These penguins nap 10,000 times a day, for seconds at a time

Such oodles of snoozes add up, providing more than 11 hours of actual shut-eye

A solitary black and white chinstrap penguin sits on rocks on an island near Antarctica.

A chinstrap penguin (Pygoscelis antarcticus) gets a few precious seconds of shut-eye on King George Island. It’s off the coast of Antarctica.

W.Y. Lee

Nesting chinstrap penguins take nodding off to the extreme. These birds dip into slumber many thousands of times per day, sleeping only seconds at a time. 

The penguins’ breeding colonies are noisy and stressful. Threats from predatory birds and aggressive neighboring penguins never seem to let up. But their extremely disrupted sleep schedule may help these penguins protect their young while still getting plenty of Zzzz’s.

Won Young Lee studies how animals’ habitats affect their behavior. He works at the Korea Polar Research Institute in Incheon. Nearly a decade ago, he noticed something odd about the sleep behavior of chinstrap penguins (Pygoscelis antarcticus) nesting on Antarctica’s King George Island. They seemed to doze for very brief periods.

Then, in 2018, Lee learned that some seabirds steal sleep while airborne on days-long flights. The next year, Lee teamed up with other researchers to investigate the chinstraps’ sleep.

They snooped on the daily slumbers of 14 nesting chinstrap penguins. The scientists mounted sleep-trackers on the birds’ backs, then surgically wired these to the birds’ brains. That allowed the gadgets to measure brain activity. Other instruments on the device recorded the penguins’ movements and location.

Nesting penguins had incredibly fractured slumber. They took more than 600 “microsleeps” an hour. Each nap averaged only four seconds. At times, the penguins slept with half of their brain; the other half stayed awake. But all these oodles of snoozes added up. The more than 10,000 brief sleeps each day provided more than 11 hours of sleep for each brain half. 

The researchers shared their findings November 30 in Science

Penguin power naps

The work adds to evidence that birds’ sleep can differ greatly from that of land mammals, says Jerome Siegel, who did not take part in the study. A neuroscientist, he works at the University of California, Los Angeles.

Some marine mammals and other birds have strange or restricted sleep patterns too, often when staying alert is needed. Killer-whale and dolphin moms can stay awake for a month after giving birth — without showing any ill effects. While at sea, northern elephant seals snooze only two hours a day. Dolphins can sleep with half their brain at a time (and one eye open). That lets them remain vigilant for over two weeks straight.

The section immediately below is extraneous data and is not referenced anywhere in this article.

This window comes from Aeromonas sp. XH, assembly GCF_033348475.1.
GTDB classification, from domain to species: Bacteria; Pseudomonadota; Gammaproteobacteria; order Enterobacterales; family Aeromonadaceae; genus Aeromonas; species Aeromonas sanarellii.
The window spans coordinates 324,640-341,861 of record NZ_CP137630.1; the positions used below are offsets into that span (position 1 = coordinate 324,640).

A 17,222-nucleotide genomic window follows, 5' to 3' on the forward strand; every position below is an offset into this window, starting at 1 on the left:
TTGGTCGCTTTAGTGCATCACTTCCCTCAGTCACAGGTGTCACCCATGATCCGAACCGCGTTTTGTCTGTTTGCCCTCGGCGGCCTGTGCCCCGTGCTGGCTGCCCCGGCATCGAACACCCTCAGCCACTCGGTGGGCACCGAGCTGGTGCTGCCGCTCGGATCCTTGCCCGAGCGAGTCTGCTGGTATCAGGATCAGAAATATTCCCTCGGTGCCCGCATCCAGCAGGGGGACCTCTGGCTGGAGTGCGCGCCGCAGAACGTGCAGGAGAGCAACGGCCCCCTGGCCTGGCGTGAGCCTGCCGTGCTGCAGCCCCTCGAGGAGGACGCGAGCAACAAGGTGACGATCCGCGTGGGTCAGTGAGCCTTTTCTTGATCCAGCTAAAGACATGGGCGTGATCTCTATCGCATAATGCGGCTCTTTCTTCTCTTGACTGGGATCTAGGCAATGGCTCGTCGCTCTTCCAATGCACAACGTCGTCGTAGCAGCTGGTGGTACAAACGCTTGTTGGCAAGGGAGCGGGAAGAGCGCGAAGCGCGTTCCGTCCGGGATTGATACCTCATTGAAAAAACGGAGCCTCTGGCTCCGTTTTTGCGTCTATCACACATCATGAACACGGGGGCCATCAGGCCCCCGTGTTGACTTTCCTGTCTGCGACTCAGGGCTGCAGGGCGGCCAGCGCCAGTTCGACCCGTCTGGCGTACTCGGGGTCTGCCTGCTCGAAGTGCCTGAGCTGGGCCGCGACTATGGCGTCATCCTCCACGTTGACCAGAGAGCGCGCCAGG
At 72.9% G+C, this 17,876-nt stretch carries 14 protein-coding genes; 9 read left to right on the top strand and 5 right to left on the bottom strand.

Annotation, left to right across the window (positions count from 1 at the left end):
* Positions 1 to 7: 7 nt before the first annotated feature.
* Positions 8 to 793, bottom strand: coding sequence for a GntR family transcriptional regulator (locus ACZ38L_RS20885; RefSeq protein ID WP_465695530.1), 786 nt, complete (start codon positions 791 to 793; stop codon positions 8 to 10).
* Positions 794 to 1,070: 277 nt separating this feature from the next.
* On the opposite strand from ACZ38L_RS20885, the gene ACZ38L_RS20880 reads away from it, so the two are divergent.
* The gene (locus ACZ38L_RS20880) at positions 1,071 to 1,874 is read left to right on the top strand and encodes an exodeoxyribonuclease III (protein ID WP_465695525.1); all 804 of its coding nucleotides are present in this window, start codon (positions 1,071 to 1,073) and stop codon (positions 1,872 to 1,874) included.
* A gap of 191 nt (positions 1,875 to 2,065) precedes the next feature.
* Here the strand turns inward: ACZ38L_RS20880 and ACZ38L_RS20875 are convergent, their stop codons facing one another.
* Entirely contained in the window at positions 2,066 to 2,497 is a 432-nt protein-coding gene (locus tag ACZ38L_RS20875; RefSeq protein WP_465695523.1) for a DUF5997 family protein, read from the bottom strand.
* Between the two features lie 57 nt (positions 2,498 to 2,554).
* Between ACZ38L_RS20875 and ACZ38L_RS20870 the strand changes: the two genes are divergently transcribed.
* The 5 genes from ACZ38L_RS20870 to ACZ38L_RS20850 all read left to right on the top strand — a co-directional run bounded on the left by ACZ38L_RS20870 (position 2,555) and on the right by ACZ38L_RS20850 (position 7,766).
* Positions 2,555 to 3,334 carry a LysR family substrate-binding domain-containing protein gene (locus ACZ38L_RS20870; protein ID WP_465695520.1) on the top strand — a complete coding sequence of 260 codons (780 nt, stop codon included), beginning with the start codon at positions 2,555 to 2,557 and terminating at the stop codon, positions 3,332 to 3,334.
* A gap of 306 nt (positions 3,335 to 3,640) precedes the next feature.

Two fuzzy gray chinstrap penguin chicks snuggle by the belly of an adult penguin.
Nesting chinstraps nap for seconds at a time. This may allow them to stay alert enough to defend chicks and eggs from predators — and to ward off aggressive neighboring penguins.W.Y. Lee

But Lee says the huge number of microsleeps by chinstrap penguins is unheard-of among animals.

“It seems that the penguins do not have any time where they decrease their vigilance,” says Paul-Antoine Libourel. Around noon, penguins’ micronaps get just a tad longer, Libourel says. Part of the research team, he studies how sleep habits relate to animals’ environments. Libourel works at the Lyon Neuroscience Research Center in France. Chinstraps’ sleep patterns may help the birds balance their brains’ need for rest with the demands of parenting, he notes.

Predatory birds patrol penguin colonies. They’re looking to grab undefended eggs and chicks. “Penguin parents should be vigilant all the time during breeding to keep their offspring safe,” says Lee. There’s also constant commotion in the colony, which likely disrupts sleep.

Getting enough sleep is crucial for healthy brains and bodies. The penguins’ many micronaps appeared to give their brains at least partially restorative rest. The studied penguins functioned well enough to both survive and raise their chicks. It’s unclear if the penguins’ sleep patterns shift after the breeding season.

Sleep seems to vary widely from one species to another, Lee says. By studying how animals get that shut-eye, researchers can learn how sleep evolved to give their brains needed rest, he says. “I believe that there are still many things unrevealed about animal sleep.”

About Jake Buehler

Jake Buehler is a freelance science writer, covering natural history, wildlife conservation and Earth's splendid biodiversity, from salamanders to sequoias. He has a master's degree in zoology from the University of Hawaii at Manoa.

More Stories from Science News Explores on Animals